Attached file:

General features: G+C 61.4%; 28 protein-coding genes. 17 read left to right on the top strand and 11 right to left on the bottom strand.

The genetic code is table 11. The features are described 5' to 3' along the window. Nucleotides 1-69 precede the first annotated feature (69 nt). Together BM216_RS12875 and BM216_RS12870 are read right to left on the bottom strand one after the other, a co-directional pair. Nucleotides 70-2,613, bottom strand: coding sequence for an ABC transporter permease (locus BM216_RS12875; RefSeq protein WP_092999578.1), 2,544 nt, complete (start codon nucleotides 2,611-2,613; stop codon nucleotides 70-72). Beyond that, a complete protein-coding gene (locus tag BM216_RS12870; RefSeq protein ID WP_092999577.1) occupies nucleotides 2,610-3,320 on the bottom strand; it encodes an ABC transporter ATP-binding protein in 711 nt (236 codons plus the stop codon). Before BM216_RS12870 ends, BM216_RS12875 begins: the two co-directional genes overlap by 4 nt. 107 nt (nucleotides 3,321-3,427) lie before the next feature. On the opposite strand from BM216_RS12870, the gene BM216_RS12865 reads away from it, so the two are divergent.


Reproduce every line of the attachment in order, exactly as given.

General features: G+C 61.4%; 28 protein-coding genes. 17 read left to right on the top strand and 11 right to left on the bottom strand.

The genetic code is table 11. The features are described 5' to 3' along the window. Nucleotides 1-69 precede the first annotated feature (69 nt). Together BM216_RS12875 and BM216_RS12870 are read right to left on the bottom strand one after the other, a co-directional pair. Nucleotides 70-2,613, bottom strand: coding sequence for an ABC transporter permease (locus BM216_RS12875; RefSeq protein WP_092999578.1), 2,544 nt, complete (start codon nucleotides 2,611-2,613; stop codon nucleotides 70-72). Beyond that, a complete protein-coding gene (locus tag BM216_RS12870; RefSeq protein ID WP_092999577.1) occupies nucleotides 2,610-3,320 on the bottom strand; it encodes an ABC transporter ATP-binding protein in 711 nt (236 codons plus the stop codon). Before BM216_RS12870 ends, BM216_RS12875 begins: the two co-directional genes overlap by 4 nt. 107 nt (nucleotides 3,321-3,427) lie before the next feature. On the opposite strand from BM216_RS12870, the gene BM216_RS12865 reads away from it, so the two are divergent.